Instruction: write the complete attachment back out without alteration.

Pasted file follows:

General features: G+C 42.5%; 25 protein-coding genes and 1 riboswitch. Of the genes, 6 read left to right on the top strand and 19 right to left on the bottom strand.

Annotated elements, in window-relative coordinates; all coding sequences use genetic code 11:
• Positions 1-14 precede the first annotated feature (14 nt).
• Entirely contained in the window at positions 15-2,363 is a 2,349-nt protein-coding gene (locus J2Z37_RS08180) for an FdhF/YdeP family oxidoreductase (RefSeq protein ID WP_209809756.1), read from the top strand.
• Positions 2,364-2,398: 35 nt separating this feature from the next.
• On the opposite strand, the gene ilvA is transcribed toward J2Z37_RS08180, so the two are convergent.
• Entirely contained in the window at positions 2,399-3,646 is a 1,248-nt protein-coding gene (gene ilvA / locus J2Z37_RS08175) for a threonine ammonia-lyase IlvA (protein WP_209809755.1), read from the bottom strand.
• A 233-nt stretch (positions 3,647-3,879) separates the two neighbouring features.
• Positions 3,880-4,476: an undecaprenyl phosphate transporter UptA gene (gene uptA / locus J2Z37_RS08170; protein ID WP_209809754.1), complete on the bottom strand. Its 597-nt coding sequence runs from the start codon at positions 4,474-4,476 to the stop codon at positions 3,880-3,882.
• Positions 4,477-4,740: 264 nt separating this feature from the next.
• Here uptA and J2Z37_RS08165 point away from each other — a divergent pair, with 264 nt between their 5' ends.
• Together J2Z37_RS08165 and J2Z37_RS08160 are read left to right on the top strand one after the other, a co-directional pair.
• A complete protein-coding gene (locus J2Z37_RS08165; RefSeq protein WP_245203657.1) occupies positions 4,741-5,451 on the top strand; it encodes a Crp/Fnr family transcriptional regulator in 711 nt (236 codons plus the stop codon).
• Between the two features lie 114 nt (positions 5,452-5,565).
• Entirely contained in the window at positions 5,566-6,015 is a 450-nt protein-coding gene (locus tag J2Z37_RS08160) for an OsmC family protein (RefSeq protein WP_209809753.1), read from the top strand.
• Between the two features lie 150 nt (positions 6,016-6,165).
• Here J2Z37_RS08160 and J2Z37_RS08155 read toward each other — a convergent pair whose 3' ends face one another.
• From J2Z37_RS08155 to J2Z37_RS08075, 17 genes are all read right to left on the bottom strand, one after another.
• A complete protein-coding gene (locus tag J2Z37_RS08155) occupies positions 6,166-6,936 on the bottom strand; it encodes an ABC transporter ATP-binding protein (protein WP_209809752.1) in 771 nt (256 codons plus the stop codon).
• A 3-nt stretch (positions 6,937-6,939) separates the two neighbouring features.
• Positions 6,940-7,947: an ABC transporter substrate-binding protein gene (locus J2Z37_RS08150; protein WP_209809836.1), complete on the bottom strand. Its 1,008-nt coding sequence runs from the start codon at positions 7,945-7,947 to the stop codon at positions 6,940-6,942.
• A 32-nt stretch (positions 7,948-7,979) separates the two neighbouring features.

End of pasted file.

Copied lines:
General features: G+C 42.5%; 25 protein-coding genes and 1 riboswitch. Of the genes, 6 read left to right on the top strand and 19 right to left on the bottom strand.

Annotated elements, in window-relative coordinates; all coding sequences use genetic code 11:
• Positions 1-14 precede the first annotated feature (14 nt).
• Entirely contained in the window at positions 15-2,363 is a 2,349-nt protein-coding gene (locus J2Z37_RS08180) for an FdhF/YdeP family oxidoreductase (RefSeq protein ID WP_209809756.1), read from the top strand.
• Positions 2,364-2,398: 35 nt separating this feature from the next.
• On the opposite strand, the gene ilvA is transcribed toward J2Z37_RS08180, so the two are convergent.
• Entirely contained in the window at positions 2,399-3,646 is a 1,248-nt protein-coding gene (gene ilvA / locus J2Z37_RS08175) for a threonine ammonia-lyase IlvA (protein WP_209809755.1), read from the bottom strand.
• A 233-nt stretch (positions 3,647-3,879) separates the two neighbouring features.
• Positions 3,880-4,476: an undecaprenyl phosphate transporter UptA gene (gene uptA / locus J2Z37_RS08170; protein ID WP_209809754.1), complete on the bottom strand. Its 597-nt coding sequence runs from the start codon at positions 4,474-4,476 to the stop codon at positions 3,880-3,882.
• Positions 4,477-4,740: 264 nt separating this feature from the next.
• Here uptA and J2Z37_RS08165 point away from each other — a divergent pair, with 264 nt between their 5' ends.
• Together J2Z37_RS08165 and J2Z37_RS08160 are read left to right on the top strand one after the other, a co-directional pair.
• A complete protein-coding gene (locus J2Z37_RS08165; RefSeq protein WP_245203657.1) occupies positions 4,741-5,451 on the top strand; it encodes a Crp/Fnr family transcriptional regulator in 711 nt (236 codons plus the stop codon).
• Between the two features lie 114 nt (positions 5,452-5,565).
• Entirely contained in the window at positions 5,566-6,015 is a 450-nt protein-coding gene (locus tag J2Z37_RS08160) for an OsmC family protein (RefSeq protein WP_209809753.1), read from the top strand.
• Between the two features lie 150 nt (positions 6,016-6,165).
• Here J2Z37_RS08160 and J2Z37_RS08155 read toward each other — a convergent pair whose 3' ends face one another.
• From J2Z37_RS08155 to J2Z37_RS08075, 17 genes are all read right to left on the bottom strand, one after another.
• A complete protein-coding gene (locus tag J2Z37_RS08155) occupies positions 6,166-6,936 on the bottom strand; it encodes an ABC transporter ATP-binding protein (protein WP_209809752.1) in 771 nt (256 codons plus the stop codon).
• A 3-nt stretch (positions 6,937-6,939) separates the two neighbouring features.
• Positions 6,940-7,947: an ABC transporter substrate-binding protein gene (locus J2Z37_RS08150; protein WP_209809836.1), complete on the bottom strand. Its 1,008-nt coding sequence runs from the start codon at positions 7,945-7,947 to the stop codon at positions 6,940-6,942.
• A 32-nt stretch (positions 7,948-7,979) separates the two neighbouring features.